Author Topic: Salvador or Paul Ysart inkwell?  (Read 624 times)

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Offline Gary

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Salvador or Paul Ysart inkwell?
« on: April 30, 2012, 07:45:53 PM »
Whilst viewing the Perth museum Monart collection, I took these pictures of this inkwell. What I would like to know is this a Salvador or  Paul Ysart inkwell, the base is green.
Gary


Offline tropdevin

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Re: Salvador or Paul Ysart inkwell?
« Reply #1 on: April 30, 2012, 09:19:10 PM »
***

I don't think it is by Paul - but what does Kevin think - that's the important question?

Alan
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Offline KevinH

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Re: Salvador or Paul Ysart inkwell?
« Reply #2 on: May 01, 2012, 02:17:53 AM »
Quote
... what does Kevin think - that's the important question?
Actually the really important question is whether anyone knows of actual evidence of whether any bottles like the one shown were made prewar!

Current accepted ideas are that bottles of this shape and with the striped neck and well patterning are by Salvador Ysart. This is based on a) confirmation by Paul Ysart that a bottle of the same shape and with striped neck and well was "one of dad's" and  b) at least three examples seen in later years of similar bottles with a "Y" cane in both the stopper and the base.

Another similar bottle is illustrated (in b&w) in British Glass Between the Wars and the text with that is a source of information that suggested it was made in the 1930s as a personal gift for somebody. I bought that bottle at the Christie's sale of Ian Turner's Monart collection and after speaking with Ian, I was happy that the text was only hearsay and that probably 95% of similar bottles were actually made post-war at the Ysart Brothers company (trading name Vasart) and generally referred to by collectors as Vasart.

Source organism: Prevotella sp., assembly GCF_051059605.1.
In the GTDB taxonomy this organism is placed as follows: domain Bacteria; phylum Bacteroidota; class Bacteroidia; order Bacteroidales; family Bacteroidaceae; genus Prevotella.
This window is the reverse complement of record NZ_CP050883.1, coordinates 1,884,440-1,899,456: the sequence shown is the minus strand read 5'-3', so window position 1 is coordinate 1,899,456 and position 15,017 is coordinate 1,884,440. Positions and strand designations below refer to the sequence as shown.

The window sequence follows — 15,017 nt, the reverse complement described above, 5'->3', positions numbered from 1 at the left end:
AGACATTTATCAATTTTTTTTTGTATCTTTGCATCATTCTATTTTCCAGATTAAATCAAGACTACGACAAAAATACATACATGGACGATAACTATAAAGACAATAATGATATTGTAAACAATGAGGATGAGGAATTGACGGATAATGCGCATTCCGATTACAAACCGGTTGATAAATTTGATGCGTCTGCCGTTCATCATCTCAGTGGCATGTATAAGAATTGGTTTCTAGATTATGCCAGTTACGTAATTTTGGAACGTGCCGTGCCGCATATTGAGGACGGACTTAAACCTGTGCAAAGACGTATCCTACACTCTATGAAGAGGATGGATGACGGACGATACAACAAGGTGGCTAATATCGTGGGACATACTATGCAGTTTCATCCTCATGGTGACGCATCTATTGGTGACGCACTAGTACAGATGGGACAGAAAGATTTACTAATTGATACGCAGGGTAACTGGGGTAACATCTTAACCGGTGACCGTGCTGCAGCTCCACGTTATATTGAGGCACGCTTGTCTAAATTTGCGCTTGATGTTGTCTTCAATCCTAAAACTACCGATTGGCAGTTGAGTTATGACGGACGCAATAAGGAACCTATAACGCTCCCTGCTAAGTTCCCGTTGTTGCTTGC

KevinH


Offline Gary

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Re: Salvador or Paul Ysart inkwell?
« Reply #3 on: May 01, 2012, 01:17:00 PM »
These two pictures were taken at an earlier visit to Perth museum and were describe by the museum as Monart post war advertisement material. The inkwell shape is very like the one in my earlier post, the door handle has a PY cane in it.
Gary


Offline KevinH

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Re: Salvador or Paul Ysart inkwell?
« Reply #4 on: May 01, 2012, 11:23:18 PM »
The bottle in the b&w photo is by Paul Ysart, which would tie in with the museum description of post-war Monart.  The shape is similar to the Salvador / Vasart bottles but the important point is that it is the shape plus the striping in the neck & well (and the stopper shank) that mark bottles of this type as Salvador / Vasart.

Other than that, without getting into cane analysis, it is usually the size of the bottle and stopper that is the next best indicator of Paul Ysart bottles which tended to be larger than those of Salvador / Vasart. But it's not quite that simple. Sizes vary within both Paul's and the Salvador / Vasart bottles.

Another point is that (probably) most Paul Ysart bottles have a clear neck & well (and stopper shank). But there are several known that are decorated in those sections. However, I have never yet seen or heard of a Paul Ysart bottle with the striping as in the Salvador / Vasart examples.

And although the majority of Salvador / Vasart bottles do have striping in the neck & well, there are some that have clear glass in those sections. Some folk have thought these must be by Paul Ysart, but the canes (and other features) show them to be of the Salvador / Vasart type.

----

The PY doorknob is a good example of something that is rarer than his inkwells!
KevinH


Offline Gary

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Re: Salvador or Paul Ysart inkwell?
« Reply #5 on: May 02, 2012, 08:38:11 PM »
Thanks Kevin for your concise and informative reply.
Gary


 

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